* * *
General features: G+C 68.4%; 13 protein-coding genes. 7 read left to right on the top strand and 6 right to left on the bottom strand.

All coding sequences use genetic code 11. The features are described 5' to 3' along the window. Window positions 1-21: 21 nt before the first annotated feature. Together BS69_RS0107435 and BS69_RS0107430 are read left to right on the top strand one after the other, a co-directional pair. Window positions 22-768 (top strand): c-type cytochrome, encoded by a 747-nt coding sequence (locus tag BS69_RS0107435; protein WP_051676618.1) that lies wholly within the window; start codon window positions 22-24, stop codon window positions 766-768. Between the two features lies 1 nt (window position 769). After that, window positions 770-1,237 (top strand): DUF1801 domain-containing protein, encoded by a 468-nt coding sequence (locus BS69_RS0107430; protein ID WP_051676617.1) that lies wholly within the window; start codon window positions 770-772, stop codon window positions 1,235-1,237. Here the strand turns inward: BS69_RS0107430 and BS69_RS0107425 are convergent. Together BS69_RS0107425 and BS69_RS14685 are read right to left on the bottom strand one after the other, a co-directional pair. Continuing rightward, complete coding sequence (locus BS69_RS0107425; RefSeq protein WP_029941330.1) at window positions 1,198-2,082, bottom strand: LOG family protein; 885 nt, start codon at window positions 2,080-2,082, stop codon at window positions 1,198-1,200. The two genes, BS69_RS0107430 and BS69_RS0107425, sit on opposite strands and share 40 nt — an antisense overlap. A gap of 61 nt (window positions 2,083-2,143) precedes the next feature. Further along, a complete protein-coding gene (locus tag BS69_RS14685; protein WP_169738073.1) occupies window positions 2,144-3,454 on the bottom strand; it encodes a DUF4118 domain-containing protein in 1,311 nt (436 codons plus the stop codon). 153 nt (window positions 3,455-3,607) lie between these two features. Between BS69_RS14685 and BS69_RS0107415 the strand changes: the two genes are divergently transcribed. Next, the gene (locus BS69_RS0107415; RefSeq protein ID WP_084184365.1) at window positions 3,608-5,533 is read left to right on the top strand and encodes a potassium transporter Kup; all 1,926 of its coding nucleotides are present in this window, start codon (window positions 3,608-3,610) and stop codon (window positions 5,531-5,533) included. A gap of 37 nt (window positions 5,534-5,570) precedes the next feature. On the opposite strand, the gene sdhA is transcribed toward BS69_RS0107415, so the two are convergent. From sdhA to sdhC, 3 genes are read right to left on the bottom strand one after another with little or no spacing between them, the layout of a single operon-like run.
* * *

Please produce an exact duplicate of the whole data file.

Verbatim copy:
General features: G+C 68.4%; 13 protein-coding genes. 7 read left to right on the top strand and 6 right to left on the bottom strand.

All coding sequences use genetic code 11. The features are described 5' to 3' along the window. Window positions 1-21: 21 nt before the first annotated feature. Together BS69_RS0107435 and BS69_RS0107430 are read left to right on the top strand one after the other, a co-directional pair. Window positions 22-768 (top strand): c-type cytochrome, encoded by a 747-nt coding sequence (locus tag BS69_RS0107435; protein WP_051676618.1) that lies wholly within the window; start codon window positions 22-24, stop codon window positions 766-768. Between the two features lies 1 nt (window position 769). After that, window positions 770-1,237 (top strand): DUF1801 domain-containing protein, encoded by a 468-nt coding sequence (locus BS69_RS0107430; protein ID WP_051676617.1) that lies wholly within the window; start codon window positions 770-772, stop codon window positions 1,235-1,237. Here the strand turns inward: BS69_RS0107430 and BS69_RS0107425 are convergent. Together BS69_RS0107425 and BS69_RS14685 are read right to left on the bottom strand one after the other, a co-directional pair. Continuing rightward, complete coding sequence (locus BS69_RS0107425; RefSeq protein WP_029941330.1) at window positions 1,198-2,082, bottom strand: LOG family protein; 885 nt, start codon at window positions 2,080-2,082, stop codon at window positions 1,198-1,200. The two genes, BS69_RS0107430 and BS69_RS0107425, sit on opposite strands and share 40 nt — an antisense overlap. A gap of 61 nt (window positions 2,083-2,143) precedes the next feature. Further along, a complete protein-coding gene (locus tag BS69_RS14685; protein WP_169738073.1) occupies window positions 2,144-3,454 on the bottom strand; it encodes a DUF4118 domain-containing protein in 1,311 nt (436 codons plus the stop codon). 153 nt (window positions 3,455-3,607) lie between these two features. Between BS69_RS14685 and BS69_RS0107415 the strand changes: the two genes are divergently transcribed. Next, the gene (locus BS69_RS0107415; RefSeq protein ID WP_084184365.1) at window positions 3,608-5,533 is read left to right on the top strand and encodes a potassium transporter Kup; all 1,926 of its coding nucleotides are present in this window, start codon (window positions 3,608-3,610) and stop codon (window positions 5,531-5,533) included. A gap of 37 nt (window positions 5,534-5,570) precedes the next feature. On the opposite strand, the gene sdhA is transcribed toward BS69_RS0107415, so the two are convergent. From sdhA to sdhC, 3 genes are read right to left on the bottom strand one after another with little or no spacing between them, the layout of a single operon-like run.